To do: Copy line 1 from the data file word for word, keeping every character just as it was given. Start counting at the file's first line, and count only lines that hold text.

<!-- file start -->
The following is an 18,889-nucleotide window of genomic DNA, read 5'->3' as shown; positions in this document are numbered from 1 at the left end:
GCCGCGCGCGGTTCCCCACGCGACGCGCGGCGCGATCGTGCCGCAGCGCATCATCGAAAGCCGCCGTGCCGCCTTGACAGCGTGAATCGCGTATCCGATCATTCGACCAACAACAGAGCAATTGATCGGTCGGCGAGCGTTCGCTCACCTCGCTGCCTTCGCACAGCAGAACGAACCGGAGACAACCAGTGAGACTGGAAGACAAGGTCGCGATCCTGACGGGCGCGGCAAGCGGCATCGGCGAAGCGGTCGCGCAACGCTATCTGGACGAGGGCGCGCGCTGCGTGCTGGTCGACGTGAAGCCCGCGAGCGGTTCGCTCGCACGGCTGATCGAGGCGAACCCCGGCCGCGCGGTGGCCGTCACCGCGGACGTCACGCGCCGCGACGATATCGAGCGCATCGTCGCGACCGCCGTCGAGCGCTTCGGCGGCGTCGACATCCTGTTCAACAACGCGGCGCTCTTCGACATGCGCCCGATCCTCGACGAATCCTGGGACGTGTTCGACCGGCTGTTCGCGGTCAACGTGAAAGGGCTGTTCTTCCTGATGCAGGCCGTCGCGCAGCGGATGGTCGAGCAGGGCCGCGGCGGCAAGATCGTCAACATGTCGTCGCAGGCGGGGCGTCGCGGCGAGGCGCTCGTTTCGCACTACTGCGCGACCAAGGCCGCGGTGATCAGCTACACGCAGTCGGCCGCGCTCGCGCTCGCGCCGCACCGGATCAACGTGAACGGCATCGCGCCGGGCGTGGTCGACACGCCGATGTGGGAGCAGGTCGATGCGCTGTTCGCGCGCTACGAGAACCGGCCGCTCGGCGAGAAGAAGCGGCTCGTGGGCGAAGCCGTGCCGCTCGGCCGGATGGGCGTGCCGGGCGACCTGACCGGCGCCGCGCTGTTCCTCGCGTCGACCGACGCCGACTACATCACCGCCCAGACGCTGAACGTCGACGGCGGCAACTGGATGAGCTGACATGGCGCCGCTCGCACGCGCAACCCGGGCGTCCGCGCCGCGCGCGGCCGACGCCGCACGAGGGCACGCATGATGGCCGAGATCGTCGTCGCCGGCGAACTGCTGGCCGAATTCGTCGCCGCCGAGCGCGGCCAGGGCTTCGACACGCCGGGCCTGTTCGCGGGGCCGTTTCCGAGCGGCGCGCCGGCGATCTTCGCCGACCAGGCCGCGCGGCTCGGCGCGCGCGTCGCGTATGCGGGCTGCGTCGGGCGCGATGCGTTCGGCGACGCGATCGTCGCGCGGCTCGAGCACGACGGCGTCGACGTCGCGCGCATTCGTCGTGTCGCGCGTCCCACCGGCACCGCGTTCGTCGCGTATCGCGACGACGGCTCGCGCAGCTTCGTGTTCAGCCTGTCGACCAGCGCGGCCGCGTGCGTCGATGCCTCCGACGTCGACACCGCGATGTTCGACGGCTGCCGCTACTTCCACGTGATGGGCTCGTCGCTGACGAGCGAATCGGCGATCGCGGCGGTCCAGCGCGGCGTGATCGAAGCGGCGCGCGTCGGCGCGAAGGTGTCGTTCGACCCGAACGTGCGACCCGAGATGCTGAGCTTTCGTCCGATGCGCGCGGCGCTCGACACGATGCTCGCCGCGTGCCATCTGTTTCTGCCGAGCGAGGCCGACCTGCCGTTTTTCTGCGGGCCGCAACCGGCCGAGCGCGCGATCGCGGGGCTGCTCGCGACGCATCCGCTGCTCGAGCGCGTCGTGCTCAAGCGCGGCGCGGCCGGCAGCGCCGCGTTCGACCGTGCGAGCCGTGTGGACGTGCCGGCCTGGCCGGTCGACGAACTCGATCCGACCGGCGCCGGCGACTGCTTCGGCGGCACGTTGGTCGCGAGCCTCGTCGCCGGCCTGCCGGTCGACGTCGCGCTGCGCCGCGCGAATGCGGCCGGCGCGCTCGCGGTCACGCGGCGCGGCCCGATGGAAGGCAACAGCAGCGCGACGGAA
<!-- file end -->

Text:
The following is an 18,889-nucleotide window of genomic DNA, read 5'->3' as shown; positions in this document are numbered from 1 at the left end: